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Magna IV Engineering Technologist an ASET 2020 Capstone Award Finalist
07 September 2020

Magna IV Engineering Technologist an ASET 2020 Capstone Award Finalist

Magna IV Engineering Technologist an ASET 2020 Capstone Award Finalist


We are proud to share the congratulations that Magna IV Engineering's Field Services Technologist Noah Neiman (and project partner) received from ASET for their 2020 Capstone Project: a template for indoor farming that featured lighting optimization, automation design and physical modelling.

Their nominated project involved the development of an indoor farming automation template that can be used to grow massive amounts of of food at optimal growth rates with minimal human interaction.

NAIT graduates Neiman and Potoniec combined their learnings from a lighting optimization study, physical modelling and automation design.

ASET noted this project could help resolve food security issues and would enable people to purchase fresh produce year-round.

Congratulations to all 2020 Capstone Award Nominees!

NoahNeiman01


Full Article on ASET.ab.ca

Capstone Award finalist project offers food for thought during COVID-19 pandemic

29, Jul, 2020

EDMONTON, July 29, 2020 – When former NAIT students Sebastian Potoniec and Noah Neiman chose the automation of an indoor farm as their qualifying project for the Association of Science and Engineering Technology Professionals of Alberta’s (ASET) 2020 Capstone Project of the Year Award, they had no idea of the significance it would hold when a global pandemic descended on the world, possibly threatening local supply chains.

The team, recently recognized by ASET as finalists for the Capstone Award, sought to develop an efficient way to grow lettuce indoors. Potoniec and Neiman constructed a physical prototype using the Nutrient Film Technique, a hydroponics growing method, that could be controlled through automation. In the process, they discovered that LED lighting - more energy efficient than alternative lighting sources - also produced ideal wavelengths for photosynthesis. They performed a lighting study using 3D modelling and identified the perfect lighting conditions for the best possible results for each of the three growth stages of lettuce.

By combining the principles learned from the physical model, lighting research, and automation efforts, the engineering technology duo created a template for growing potentially massive amounts of food at optimal growth rates with minimal human interaction.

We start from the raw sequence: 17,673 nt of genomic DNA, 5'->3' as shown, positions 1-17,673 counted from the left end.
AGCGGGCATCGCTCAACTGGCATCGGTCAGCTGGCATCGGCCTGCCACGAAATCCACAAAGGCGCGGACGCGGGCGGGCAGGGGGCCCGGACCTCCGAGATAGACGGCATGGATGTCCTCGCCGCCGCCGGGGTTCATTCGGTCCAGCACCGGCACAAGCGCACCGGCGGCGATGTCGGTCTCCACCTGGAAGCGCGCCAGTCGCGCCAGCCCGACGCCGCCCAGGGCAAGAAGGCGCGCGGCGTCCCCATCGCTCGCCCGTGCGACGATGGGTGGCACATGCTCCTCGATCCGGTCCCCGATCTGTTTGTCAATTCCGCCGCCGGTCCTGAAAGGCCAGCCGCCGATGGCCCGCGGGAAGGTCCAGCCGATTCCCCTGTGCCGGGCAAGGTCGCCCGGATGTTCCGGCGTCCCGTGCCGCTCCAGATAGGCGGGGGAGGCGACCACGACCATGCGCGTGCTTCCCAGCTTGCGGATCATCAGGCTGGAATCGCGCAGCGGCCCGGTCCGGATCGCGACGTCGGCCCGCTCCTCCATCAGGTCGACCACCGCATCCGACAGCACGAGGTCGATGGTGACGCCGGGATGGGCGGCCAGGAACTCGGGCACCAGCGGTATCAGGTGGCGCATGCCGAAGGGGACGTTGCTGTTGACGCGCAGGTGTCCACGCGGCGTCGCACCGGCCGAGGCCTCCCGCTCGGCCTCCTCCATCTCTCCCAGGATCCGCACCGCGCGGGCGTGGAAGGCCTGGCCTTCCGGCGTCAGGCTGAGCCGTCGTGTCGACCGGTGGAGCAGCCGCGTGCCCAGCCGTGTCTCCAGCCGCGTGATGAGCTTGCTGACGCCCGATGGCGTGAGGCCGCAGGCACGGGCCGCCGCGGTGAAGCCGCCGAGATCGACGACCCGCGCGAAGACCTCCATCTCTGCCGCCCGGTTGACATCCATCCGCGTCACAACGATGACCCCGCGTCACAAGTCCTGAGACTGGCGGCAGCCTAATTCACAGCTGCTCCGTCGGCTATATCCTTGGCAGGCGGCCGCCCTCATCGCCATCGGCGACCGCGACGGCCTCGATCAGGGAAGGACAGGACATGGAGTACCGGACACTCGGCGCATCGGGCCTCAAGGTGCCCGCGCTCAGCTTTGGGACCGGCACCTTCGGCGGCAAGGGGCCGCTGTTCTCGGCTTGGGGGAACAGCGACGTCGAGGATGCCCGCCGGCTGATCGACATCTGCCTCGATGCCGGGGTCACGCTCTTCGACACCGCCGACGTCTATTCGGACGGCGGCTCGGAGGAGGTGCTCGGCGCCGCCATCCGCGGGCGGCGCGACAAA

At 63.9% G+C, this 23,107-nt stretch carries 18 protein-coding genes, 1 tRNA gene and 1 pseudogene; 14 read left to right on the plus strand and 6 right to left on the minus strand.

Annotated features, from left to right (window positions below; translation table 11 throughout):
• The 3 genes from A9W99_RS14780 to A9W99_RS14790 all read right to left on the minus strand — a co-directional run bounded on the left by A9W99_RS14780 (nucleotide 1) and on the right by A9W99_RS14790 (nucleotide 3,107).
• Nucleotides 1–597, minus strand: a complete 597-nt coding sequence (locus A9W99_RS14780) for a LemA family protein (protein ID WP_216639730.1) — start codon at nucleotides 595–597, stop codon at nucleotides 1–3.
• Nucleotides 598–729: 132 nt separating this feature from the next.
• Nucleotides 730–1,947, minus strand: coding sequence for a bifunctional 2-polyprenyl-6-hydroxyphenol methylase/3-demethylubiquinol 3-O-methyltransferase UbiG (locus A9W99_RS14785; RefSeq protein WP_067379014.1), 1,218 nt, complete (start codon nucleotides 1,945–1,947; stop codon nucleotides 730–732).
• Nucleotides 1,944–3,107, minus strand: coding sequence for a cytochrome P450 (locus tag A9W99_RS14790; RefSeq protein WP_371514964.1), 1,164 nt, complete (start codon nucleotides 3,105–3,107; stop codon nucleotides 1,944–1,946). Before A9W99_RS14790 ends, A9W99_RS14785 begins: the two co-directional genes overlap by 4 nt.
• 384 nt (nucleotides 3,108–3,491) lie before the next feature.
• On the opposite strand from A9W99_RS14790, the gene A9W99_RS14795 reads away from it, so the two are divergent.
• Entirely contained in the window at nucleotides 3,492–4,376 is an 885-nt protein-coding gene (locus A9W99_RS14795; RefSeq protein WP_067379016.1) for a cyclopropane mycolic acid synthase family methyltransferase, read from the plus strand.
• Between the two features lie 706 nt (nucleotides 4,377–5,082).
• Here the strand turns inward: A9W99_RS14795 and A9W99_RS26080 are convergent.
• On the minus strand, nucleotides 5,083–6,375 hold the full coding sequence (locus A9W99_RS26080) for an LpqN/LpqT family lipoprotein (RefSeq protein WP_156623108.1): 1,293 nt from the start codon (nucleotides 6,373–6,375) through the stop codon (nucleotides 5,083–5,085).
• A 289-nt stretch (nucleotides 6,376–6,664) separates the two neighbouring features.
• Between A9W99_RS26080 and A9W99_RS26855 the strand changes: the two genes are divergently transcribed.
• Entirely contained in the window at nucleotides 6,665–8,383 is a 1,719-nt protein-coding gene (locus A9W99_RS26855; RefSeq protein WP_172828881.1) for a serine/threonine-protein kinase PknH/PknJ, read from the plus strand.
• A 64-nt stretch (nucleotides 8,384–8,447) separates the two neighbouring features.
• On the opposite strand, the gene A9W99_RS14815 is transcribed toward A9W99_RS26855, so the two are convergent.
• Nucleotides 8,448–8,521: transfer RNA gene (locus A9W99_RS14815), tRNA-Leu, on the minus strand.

According to Potoniec, this template can be applied to a variety of crops, such as herbs, vegetables, and flowers. As the global population continues to increase exponentially, this technology could prove crucial to human survival. Furthermore, it conserves energy and offers flexibility in terms of growth locations.

Indoor farms can be constructed in urban centres, reducing the reliance on growing seasons and the costs associated with importing vegetables from warmer climates. This would enable consumers to purchase fresh produce year-round.

“The primary goal of our Capstone project was automating an indoor farm. And while automation ideas may not be relevant for most people, it introduces the idea of indoor farming and provides a basic framework on how to accomplish it,” said Potoniec. “Additionally, as part of our project, we designed and built a scaled-down prototype that has enough simplicity for anyone to use as a starting point.”

“This ASET Capstone Project of the Year Award finalist project embodies a commitment to sustainability and social responsibility, which is especially vital now given the societal impacts of COVID-19,” said ASET CEO Barry Cavanaugh. “It also confirms how engineering technology professionals touch on all aspects of everyday life, and are in the business of making things work, no matter the challenges or circumstances.”

The Capstone Awards were established by ASET in 2017 in response to overwhelming member interest in back-to-school stories about Capstone projects undertaken by teams of engineering technology students from NAIT, SAIT, Red Deer College, and Lethbridge College as part of their end-of-program requirements.


About the Capstone Project of the Year Award finalist team

Sebastian Potoniec
Potoniec was born and raised in Edmonton by a family of tinkerers. He enjoys learning about the inner workings of things and has always been fascinated with how electricity can be conducted to billions of people and used in a staggering variety of ways. He was searching for a program that suited his lifelong interest in modern technology while offering him the resources to pursue his goals and support his family. He was drawn to NAIT because of its stellar reputation in industry-leading education. In his spare time, he enjoys working on cars, toying with electronics, playing games, and competing in sports.

Noah Neiman
Neiman was born and raised in Fort McMurray. He likes playing music and spending time with friends and family. He chose to take the electrical engineering technology program at NAIT because he thought it would be fun to learn about working with electricity, and the high probability of finding good work after graduation.


About ASET

In addition to handing out the Capstone Project of the Year Award to deserving engineering technology students, the ASET Education and Scholarship Foundation provides scholarships, bursaries and educational funding to enhance and support the education of students pursuing engineering technology studies.

ASET is the professional self-regulatory organization for engineering technologists and technicians in Alberta. ASET currently represents over 16,000 members, including full-time technology students, recent graduates and fully certified members in 21 disciplines and more than 120 occupations across a multitude of industries. 

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